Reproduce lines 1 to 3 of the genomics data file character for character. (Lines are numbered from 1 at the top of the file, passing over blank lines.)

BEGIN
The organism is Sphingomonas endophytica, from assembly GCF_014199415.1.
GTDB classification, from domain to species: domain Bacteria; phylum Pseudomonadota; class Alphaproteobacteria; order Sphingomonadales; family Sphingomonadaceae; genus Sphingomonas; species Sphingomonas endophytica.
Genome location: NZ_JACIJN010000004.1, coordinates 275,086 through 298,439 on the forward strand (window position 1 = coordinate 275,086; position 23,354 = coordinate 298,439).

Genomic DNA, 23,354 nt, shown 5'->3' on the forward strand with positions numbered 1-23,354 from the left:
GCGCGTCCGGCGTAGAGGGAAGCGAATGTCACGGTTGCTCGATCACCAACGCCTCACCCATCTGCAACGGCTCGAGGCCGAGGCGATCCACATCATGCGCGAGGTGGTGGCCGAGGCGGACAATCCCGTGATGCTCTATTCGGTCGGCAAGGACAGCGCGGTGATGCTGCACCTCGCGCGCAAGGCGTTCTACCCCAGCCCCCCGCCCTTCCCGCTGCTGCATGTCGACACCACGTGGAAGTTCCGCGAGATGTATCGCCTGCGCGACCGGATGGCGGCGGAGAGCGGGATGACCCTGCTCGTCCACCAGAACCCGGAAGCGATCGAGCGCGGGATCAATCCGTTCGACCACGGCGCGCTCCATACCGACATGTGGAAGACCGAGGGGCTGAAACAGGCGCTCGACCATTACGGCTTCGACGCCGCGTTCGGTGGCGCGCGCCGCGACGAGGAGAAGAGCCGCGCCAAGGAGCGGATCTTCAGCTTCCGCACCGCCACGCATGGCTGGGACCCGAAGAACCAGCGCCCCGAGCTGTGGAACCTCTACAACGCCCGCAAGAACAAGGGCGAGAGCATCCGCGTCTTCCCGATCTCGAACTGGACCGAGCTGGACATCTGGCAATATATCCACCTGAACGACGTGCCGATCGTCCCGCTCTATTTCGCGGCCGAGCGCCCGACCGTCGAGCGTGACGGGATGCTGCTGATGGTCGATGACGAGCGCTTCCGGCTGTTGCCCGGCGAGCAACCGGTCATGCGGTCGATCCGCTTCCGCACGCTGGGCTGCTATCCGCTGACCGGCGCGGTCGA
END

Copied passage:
The organism is Sphingomonas endophytica, from assembly GCF_014199415.1.
GTDB classification, from domain to species: domain Bacteria; phylum Pseudomonadota; class Alphaproteobacteria; order Sphingomonadales; family Sphingomonadaceae; genus Sphingomonas; species Sphingomonas endophytica.
Genome location: NZ_JACIJN010000004.1, coordinates 275,086 through 298,439 on the forward strand (window position 1 = coordinate 275,086; position 23,354 = coordinate 298,439).